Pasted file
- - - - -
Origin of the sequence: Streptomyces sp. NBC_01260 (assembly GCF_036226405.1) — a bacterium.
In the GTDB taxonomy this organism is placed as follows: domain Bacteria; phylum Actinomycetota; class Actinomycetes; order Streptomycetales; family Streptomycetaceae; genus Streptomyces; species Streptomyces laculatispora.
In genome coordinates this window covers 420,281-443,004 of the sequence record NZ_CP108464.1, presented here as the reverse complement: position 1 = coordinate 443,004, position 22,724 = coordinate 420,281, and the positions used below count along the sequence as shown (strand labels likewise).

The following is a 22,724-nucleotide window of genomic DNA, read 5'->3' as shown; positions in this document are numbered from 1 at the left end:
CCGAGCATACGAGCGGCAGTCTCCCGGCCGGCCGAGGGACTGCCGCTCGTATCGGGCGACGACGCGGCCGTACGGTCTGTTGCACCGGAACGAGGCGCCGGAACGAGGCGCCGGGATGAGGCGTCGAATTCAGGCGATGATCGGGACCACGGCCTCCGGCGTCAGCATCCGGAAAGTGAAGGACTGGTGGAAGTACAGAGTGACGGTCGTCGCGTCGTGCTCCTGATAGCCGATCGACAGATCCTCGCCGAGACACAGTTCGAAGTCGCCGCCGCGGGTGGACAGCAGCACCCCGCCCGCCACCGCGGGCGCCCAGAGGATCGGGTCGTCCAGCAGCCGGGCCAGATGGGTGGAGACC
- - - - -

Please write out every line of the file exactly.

Origin of the sequence: Streptomyces sp. NBC_01260 (assembly GCF_036226405.1) — a bacterium.
In the GTDB taxonomy this organism is placed as follows: domain Bacteria; phylum Actinomycetota; class Actinomycetes; order Streptomycetales; family Streptomycetaceae; genus Streptomyces; species Streptomyces laculatispora.
In genome coordinates this window covers 420,281-443,004 of the sequence record NZ_CP108464.1, presented here as the reverse complement: position 1 = coordinate 443,004, position 22,724 = coordinate 420,281, and the positions used below count along the sequence as shown (strand labels likewise).

The following is a 22,724-nucleotide window of genomic DNA, read 5'->3' as shown; positions in this document are numbered from 1 at the left end:
CCGAGCATACGAGCGGCAGTCTCCCGGCCGGCCGAGGGACTGCCGCTCGTATCGGGCGACGACGCGGCCGTACGGTCTGTTGCACCGGAACGAGGCGCCGGAACGAGGCGCCGGGATGAGGCGTCGAATTCAGGCGATGATCGGGACCACGGCCTCCGGCGTCAGCATCCGGAAAGTGAAGGACTGGTGGAAGTACAGAGTGACGGTCGTCGCGTCGTGCTCCTGATAGCCGATCGACAGATCCTCGCCGAGACACAGTTCGAAGTCGCCGCCGCGGGTGGACAGCAGCACCCCGCCCGCCACCGCGGGCGCCCAGAGGATCGGGTCGTCCAGCAGCCGGGCCAGATGGGTGGAGACC